Psychology, Department of


Date of this Version



Journal of Youth and Adolescence 49 (2020), pp. 2429–2440.

doi: 10.1007/s10964-020-01316-9


Copyright © 2020 Springer Science+Business Media, LLC, part of Springer Nature. Used by permission.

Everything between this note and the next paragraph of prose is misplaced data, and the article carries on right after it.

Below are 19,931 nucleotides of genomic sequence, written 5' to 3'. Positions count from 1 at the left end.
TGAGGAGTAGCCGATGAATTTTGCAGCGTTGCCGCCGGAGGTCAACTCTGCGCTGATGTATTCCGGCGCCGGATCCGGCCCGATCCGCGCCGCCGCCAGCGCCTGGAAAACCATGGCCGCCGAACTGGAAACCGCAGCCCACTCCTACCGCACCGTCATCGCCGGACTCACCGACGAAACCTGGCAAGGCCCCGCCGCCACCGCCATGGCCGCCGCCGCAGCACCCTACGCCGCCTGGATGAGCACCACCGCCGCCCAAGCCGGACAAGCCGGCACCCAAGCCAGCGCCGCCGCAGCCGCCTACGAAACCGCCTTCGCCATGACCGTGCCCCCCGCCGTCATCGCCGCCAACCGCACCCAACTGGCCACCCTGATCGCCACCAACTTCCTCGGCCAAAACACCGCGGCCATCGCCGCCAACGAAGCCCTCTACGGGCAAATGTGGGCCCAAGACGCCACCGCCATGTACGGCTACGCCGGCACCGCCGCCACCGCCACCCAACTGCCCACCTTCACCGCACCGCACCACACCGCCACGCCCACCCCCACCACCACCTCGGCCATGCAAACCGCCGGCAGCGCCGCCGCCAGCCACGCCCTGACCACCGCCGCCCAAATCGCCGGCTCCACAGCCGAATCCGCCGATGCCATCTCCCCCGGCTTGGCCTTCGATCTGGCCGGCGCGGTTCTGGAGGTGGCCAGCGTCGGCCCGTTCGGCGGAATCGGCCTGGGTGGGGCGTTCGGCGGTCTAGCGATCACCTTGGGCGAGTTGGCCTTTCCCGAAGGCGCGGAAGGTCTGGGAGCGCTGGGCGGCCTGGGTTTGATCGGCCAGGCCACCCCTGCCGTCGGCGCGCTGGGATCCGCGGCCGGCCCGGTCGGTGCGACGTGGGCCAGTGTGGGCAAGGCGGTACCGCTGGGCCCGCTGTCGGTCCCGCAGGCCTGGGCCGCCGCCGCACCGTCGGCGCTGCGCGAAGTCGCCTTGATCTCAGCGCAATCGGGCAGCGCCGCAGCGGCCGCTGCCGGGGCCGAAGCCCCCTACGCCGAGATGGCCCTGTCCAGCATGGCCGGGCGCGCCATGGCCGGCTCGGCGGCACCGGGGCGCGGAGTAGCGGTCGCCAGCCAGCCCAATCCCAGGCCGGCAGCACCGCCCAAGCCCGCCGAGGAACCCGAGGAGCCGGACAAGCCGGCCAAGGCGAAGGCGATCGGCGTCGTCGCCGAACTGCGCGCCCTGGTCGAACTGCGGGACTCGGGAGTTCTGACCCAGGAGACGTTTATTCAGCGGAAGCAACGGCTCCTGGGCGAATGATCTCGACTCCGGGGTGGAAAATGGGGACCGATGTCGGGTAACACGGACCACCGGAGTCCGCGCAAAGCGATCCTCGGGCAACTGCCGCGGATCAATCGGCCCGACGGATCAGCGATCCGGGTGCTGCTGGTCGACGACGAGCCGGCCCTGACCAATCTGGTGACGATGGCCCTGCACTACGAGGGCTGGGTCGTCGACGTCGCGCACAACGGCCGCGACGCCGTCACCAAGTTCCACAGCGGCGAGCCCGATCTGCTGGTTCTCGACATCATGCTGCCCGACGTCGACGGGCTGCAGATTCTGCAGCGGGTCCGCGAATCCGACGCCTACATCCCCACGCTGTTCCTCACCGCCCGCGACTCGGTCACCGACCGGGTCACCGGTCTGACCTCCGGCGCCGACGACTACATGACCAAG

Identifying childhood cognitive processes that predict adolescent problem behaviors can help guide understanding and prevention of these behaviors. In a community sample of 313 youth recruited in a small Midwestern city between 2006 and 2012 (49% male, 64% European American), executive control and foundational cognitive abilities were assessed at age 5 in a lab setting with performance-based measures. In adolescence, youth provided self-report of problem behaviors in surveys administered annually between ages 14 and 16. Executive control was negatively associated with externalizing behavior problems and adolescents getting in trouble at school, accounting for foundational cognitive abilities and family background covariates. Executive control had negative but nonsignificant associations with internalizing problems and substance use initiation. The findings point to deficits in executive control as a childhood risk factor for later problems and a potential target for preventive interventions.